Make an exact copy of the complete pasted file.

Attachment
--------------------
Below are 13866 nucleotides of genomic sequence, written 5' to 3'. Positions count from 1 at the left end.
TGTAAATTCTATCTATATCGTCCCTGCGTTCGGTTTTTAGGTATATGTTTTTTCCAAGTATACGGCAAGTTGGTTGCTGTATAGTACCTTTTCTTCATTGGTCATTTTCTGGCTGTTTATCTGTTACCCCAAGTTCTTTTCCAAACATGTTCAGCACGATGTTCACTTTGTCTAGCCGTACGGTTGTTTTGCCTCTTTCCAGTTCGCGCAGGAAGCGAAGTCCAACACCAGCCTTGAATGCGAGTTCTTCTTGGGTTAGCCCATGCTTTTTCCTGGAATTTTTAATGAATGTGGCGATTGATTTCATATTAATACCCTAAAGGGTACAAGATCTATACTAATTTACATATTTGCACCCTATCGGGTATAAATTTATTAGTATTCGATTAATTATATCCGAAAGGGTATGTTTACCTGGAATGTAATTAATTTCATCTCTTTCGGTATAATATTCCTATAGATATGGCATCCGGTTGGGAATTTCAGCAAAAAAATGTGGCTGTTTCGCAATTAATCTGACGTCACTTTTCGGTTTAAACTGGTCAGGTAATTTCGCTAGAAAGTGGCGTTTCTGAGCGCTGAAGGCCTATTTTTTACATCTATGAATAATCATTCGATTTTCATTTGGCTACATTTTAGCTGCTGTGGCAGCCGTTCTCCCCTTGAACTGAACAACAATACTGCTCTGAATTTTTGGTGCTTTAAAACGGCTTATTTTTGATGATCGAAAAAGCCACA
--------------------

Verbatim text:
Below are 13866 nucleotides of genomic sequence, written 5' to 3'. Positions count from 1 at the left end.
TGTAAATTCTATCTATATCGTCCCTGCGTTCGGTTTTTAGGTATATGTTTTTTCCAAGTATACGGCAAGTTGGTTGCTGTATAGTACCTTTTCTTCATTGGTCATTTTCTGGCTGTTTATCTGTTACCCCAAGTTCTTTTCCAAACATGTTCAGCACGATGTTCACTTTGTCTAGCCGTACGGTTGTTTTGCCTCTTTCCAGTTCGCGCAGGAAGCGAAGTCCAACACCAGCCTTGAATGCGAGTTCTTCTTGGGTTAGCCCATGCTTTTTCCTGGAATTTTTAATGAATGTGGCGATTGATTTCATATTAATACCCTAAAGGGTACAAGATCTATACTAATTTACATATTTGCACCCTATCGGGTATAAATTTATTAGTATTCGATTAATTATATCCGAAAGGGTATGTTTACCTGGAATGTAATTAATTTCATCTCTTTCGGTATAATATTCCTATAGATATGGCATCCGGTTGGGAATTTCAGCAAAAAAATGTGGCTGTTTCGCAATTAATCTGACGTCACTTTTCGGTTTAAACTGGTCAGGTAATTTCGCTAGAAAGTGGCGTTTCTGAGCGCTGAAGGCCTATTTTTTACATCTATGAATAATCATTCGATTTTCATTTGGCTACATTTTAGCTGCTGTGGCAGCCGTTCTCCCCTTGAACTGAACAACAATACTGCTCTGAATTTTTGGTGCTTTAAAACGGCTTATTTTTGATGATCGAAAAAGCCACA